Think of all the random crap you sign that’s life-or-death important for the company to have on file, and to be an enforceable contract: privacy disclosures or arbitration agreements, the former gaining steam as CCPA joins its european cousin. Or life-or-death for you: health insurance, for example.
I’m starting a business and I’ve signed up for like 4 things a week for the last month, and they all have a zillion contracts.
Here are some common pain points:
- No receipt: there’s rarely a paper trail to let me know what I’ve agreed to
- Readability: would be nice to separate arbitration boilerplate from deal terms specific to this company
There’s non-zero risk on both sides to these things, too little case law to call them ironclad, and no real way as a consumer to understand your obligations without massive input of work. I may be in a small minority of people who read these, but everyone hates them. I think this is an overlooked area of legal tech where innovation can serve both parties to the contract.
Are these valid contracts?
The bigger question is are these even contracts? In the US there are conditions that must be met for a contract to be enforceable in court. Some of these conditions have weird interpretation online: consideration, intent to contract, meeting of the minds.
‘Consideration’ means are both parties getting something. I’m not sure what this means for free products online, but beyond free products, a lot of terms of service don’t clearly name what either party is getting. They have a bunch of lines releasing the vendor from obligation but there’s no tit for tat.
This weasely behavior is great for companies – not promising to do anything probably discourages legal challenges. But the flip side is that it could invalidate these contracts.
The lack of a neutral 3rd party that’s acting as notary affects meeting of the minds. Because I’m a terrible person and a generally disgruntled consumer, I’ll often edit the HTML of TOS to remove terms that I think are unconscionable or non-reciprocal. I screenshot them. Are these vendors keeping a record of the contract that I signed or the one they sent me? If the latter, we may not have the same picture of the agreement. I suspect there’s no relevant case law here in the digital space, but there’s at least one international case where a write-in change was honored.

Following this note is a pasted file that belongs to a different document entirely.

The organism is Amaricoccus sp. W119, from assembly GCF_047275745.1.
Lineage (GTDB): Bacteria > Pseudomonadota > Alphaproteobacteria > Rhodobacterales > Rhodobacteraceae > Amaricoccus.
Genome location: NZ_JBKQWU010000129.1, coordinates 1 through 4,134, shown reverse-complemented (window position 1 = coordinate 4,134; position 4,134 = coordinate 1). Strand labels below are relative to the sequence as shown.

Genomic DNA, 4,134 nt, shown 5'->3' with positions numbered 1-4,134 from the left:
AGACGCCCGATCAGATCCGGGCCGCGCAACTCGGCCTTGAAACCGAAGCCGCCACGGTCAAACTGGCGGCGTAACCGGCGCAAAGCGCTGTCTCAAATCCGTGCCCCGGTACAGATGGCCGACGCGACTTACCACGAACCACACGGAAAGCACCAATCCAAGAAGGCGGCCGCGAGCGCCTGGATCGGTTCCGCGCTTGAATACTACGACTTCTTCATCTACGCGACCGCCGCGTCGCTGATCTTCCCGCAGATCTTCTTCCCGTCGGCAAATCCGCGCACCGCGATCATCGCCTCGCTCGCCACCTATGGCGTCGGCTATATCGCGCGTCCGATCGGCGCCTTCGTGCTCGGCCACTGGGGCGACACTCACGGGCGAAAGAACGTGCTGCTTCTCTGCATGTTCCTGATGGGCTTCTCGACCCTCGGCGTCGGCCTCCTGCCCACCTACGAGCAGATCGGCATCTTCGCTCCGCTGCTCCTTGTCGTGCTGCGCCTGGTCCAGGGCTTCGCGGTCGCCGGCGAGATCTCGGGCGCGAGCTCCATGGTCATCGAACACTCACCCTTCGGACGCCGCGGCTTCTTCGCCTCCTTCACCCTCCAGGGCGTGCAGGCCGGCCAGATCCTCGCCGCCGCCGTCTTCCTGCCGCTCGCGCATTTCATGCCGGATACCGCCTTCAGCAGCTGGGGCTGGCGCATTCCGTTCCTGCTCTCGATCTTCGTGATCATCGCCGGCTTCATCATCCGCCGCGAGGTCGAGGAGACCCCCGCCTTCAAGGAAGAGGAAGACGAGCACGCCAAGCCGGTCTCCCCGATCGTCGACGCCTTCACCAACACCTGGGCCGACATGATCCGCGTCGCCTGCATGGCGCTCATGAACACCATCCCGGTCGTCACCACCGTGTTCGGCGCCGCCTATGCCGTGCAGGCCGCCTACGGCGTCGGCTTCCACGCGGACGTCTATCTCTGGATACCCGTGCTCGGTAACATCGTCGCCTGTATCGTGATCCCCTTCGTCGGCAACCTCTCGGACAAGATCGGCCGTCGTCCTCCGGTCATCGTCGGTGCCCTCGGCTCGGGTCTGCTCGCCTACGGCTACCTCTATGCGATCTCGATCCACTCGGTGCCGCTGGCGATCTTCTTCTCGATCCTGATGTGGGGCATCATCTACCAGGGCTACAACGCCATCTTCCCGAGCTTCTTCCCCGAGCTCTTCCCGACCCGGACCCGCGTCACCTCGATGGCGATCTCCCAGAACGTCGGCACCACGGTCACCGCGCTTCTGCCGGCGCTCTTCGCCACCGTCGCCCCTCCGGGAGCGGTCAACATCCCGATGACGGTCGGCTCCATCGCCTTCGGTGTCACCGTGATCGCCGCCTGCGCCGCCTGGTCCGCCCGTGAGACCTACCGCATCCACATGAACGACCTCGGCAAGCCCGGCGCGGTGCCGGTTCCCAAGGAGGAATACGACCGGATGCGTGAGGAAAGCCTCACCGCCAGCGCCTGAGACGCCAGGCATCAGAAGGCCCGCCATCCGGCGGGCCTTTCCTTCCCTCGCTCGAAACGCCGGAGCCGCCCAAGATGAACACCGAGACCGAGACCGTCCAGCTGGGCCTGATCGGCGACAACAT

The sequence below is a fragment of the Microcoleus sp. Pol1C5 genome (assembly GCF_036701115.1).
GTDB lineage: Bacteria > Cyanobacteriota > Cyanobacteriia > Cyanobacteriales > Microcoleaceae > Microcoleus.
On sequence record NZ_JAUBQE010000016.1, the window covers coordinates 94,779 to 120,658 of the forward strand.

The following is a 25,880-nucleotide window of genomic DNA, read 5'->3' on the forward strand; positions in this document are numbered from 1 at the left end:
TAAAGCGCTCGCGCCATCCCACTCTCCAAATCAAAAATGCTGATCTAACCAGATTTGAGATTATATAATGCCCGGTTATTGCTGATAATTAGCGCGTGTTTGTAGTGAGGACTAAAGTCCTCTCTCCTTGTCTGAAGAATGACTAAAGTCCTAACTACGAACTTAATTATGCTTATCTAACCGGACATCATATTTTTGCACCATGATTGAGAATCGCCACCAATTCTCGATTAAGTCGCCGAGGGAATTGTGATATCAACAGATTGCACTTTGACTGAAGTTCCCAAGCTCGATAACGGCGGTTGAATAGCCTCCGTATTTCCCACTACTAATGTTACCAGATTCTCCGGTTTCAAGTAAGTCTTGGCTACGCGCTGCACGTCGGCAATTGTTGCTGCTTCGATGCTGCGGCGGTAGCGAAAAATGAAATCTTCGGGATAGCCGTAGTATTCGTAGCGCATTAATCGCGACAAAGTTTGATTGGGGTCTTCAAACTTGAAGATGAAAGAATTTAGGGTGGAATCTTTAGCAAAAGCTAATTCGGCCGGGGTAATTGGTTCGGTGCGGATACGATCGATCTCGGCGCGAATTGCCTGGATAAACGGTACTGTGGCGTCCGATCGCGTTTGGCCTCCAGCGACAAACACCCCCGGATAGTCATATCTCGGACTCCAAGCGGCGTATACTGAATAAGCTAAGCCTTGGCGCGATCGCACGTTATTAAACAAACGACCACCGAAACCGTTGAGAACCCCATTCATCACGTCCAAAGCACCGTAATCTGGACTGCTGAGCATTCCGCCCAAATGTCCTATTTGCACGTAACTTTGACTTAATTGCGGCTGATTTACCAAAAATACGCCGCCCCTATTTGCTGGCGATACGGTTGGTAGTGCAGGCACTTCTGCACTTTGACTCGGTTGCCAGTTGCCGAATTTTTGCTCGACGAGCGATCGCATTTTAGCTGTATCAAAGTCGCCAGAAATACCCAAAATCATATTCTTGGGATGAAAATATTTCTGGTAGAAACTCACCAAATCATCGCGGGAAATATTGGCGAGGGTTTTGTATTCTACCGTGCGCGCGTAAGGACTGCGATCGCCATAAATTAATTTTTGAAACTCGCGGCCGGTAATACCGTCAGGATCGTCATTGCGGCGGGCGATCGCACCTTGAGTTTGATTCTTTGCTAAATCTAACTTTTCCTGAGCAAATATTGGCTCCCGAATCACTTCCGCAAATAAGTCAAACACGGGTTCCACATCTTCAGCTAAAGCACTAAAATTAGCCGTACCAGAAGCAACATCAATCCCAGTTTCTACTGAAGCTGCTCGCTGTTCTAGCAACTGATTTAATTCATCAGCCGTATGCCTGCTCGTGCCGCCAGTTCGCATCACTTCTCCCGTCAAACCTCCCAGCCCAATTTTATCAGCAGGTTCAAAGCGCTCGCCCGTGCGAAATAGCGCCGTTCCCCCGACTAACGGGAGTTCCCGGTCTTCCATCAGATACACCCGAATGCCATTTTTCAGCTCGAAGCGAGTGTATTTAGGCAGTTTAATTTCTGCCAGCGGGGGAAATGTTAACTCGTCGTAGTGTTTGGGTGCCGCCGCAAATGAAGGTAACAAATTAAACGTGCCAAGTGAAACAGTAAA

Institutions are very entitled about ‘the document we sent you is the only document’, but my read is that courts find this digusting. I certainly do.
For consumer products, there’s a legal phrase ‘contract of adhesion’ that means a huge boilerplate contract written by one party. Legislators and courts have both been variably leery about enforcing these in the past. If you read these, some of them have language like ‘this document has been drafted equally by both parties’ to try and get around this. Yuck.
Case law & zappos
I’m not a lawyer so you should stop reading here, but my broad understanding of the legal theory is that there’s a clear distinction between ‘clickwrap’ and ‘browsewrap’. Clickwrap has generally survived legal challenge, with I think some trickiness about the ability to return the product for a full refund if you’ve paid for something before you had a chance to review the contract.
Browsewrap has not been so lucky. The main case here is a class action against zappo’s, the online shoe warehouse also known for holacracy and its generous return policy. The part of the case I understand best is that the plaintiffs challenged the arbitration clause in the contract, i.e. they wanted to sue in a real court even though the TOS said they waived that right.
The plaintiffs won, and the winning argument was basically:
- The FAA (the real FAA, not the failed regulator of drones) sets a higher bar than mere intent to contract, and:
- There was no evidence that the consumers in the class had even been shown the terms, much less agreed to them, because:
- In a paper printout of the homepage, the link to the terms appeared at the bottom of page three
And you thought you lived in a paperless society.
My point is that it’s not clear when these contracts are valid, there’s relatively little case law here, and UX probably will matter a lot of more of these come to light.
The future of e-sign is negotiable terms
A bunch of writers on tech talked about consumer privacy tools being a growth area in 2020. Other than ad blockers I’m not sure what this means, but tools for transparency and fairness in contracts wouldbe a step forward for me.
A third-party platform for TOS / privacy policies could be a win-win:
- It’s cheaper and safer for companies – the agreement platform can do their research once and insure you against terms-related GDPR risk
- It’s more readable for consumers because it can bundle familiar terms that they’ve seen before and highlight just the changes
Most interestingly, it can let consumers say no to things they don’t like. If a PM is getting a stream of even 10 people a month saying ‘I’d use this product if you removed this term’, that’s enough for them to listen. Consumer feedback is practically a form of civic engagement in the institutional web, and small cos get few enough of these letters to listen when there’s a trend.
TOS are gibberish but they’re gibberish shaped like the company’s feature set. Adding a feedback mechanism at the buying stage gives consumers a form of market power over how their products work that doesn’t exist today.